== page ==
Going hand-in hand with reliability of the charge points, is a requirement for CPOs to make publically available standardised data about their charge points to include: their location, connector type, available payment method, the price per kilowatt, and the charge point’s live availability status.  The CPOs will also need to make information about the charge points available to their DNO and iDNO on request,



Of course, the Regulations would have limited bite without enforcement powers. Consequently the Regulations are given some teeth in the form of investigatory powers and powers to impose penalties.  The Regulations give these powers to an “Enforcement Authority”, which currently only refers to the Secretary of State, although it paves the way for the creation of an authority body.

The Regulations are clearly aimed at ensuring that consumers can expect a more standardised and consistent service, and consequently will affect the CPOs more than any other group.  However the CPOs are not the only entities who could be affected by the Regulations: this is because the Regulations give a broad power for the Enforcing Authority to enter any premises (other than those used mainly as a private dwelling) in order to ascertain whether the Regulations are being complied with.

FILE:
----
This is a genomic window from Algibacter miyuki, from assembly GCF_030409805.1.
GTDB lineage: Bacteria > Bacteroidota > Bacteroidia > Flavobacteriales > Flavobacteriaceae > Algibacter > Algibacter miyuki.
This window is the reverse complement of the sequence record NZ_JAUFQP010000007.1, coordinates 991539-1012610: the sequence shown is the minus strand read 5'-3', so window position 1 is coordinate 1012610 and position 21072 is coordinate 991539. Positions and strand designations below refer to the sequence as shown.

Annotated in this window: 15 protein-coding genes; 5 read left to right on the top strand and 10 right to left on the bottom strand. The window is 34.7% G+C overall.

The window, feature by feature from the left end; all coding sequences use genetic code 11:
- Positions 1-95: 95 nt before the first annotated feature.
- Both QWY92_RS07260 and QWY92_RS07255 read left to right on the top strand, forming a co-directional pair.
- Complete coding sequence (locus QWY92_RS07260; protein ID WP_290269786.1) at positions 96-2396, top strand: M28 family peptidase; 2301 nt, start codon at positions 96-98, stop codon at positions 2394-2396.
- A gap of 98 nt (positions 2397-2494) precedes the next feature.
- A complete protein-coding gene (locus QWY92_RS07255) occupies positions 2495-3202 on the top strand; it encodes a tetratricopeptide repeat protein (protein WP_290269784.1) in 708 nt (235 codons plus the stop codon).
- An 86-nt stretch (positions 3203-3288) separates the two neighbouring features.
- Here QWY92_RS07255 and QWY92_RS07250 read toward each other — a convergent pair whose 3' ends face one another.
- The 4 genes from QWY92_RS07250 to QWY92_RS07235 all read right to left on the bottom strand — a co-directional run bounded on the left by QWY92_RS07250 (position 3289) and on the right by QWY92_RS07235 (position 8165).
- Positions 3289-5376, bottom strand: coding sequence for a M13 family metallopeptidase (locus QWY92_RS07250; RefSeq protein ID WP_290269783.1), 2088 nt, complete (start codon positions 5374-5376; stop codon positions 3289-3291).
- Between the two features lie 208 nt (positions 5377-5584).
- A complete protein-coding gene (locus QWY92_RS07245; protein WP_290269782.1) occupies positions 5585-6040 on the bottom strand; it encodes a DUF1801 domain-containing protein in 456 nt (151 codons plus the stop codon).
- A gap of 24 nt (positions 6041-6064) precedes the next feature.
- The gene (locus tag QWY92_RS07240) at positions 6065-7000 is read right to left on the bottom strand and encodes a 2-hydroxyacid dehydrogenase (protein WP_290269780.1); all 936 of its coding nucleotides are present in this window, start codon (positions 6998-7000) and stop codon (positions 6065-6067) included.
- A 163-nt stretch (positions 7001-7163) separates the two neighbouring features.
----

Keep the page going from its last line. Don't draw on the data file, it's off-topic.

This is relevant because, whilst the preferred model of procurement of public charge points is tending towards leasing the land to be used for public charge points to a CPO, other models do exist through which a landowner may retain ownership of the land (and perhaps also the charge point itself) and procure a CPO simply to operate the charge point.  Where this is the case, the enforcement action of the Enforcement Authority can apply to the landowner as well as the CPO.  Indeed, even where a landowner has leased land to a CPO for the installation of public charge points, the landowner must not do anything that would interfere with the Enforcement Authority’s investigatory powers.


How we can help

Our dedicated and specialist Energy Team in Bevan Brittan has extensive experience advising our clients on EV (both car and bus) projects across difference sectors in the UK. Throughout each EV project we often support clients to navigate through a range of legal matters from the choice of commercial model and structure, procurement options, energy connection issues, leasing arrangements, insurance and planning. Learn more about how our team can help here.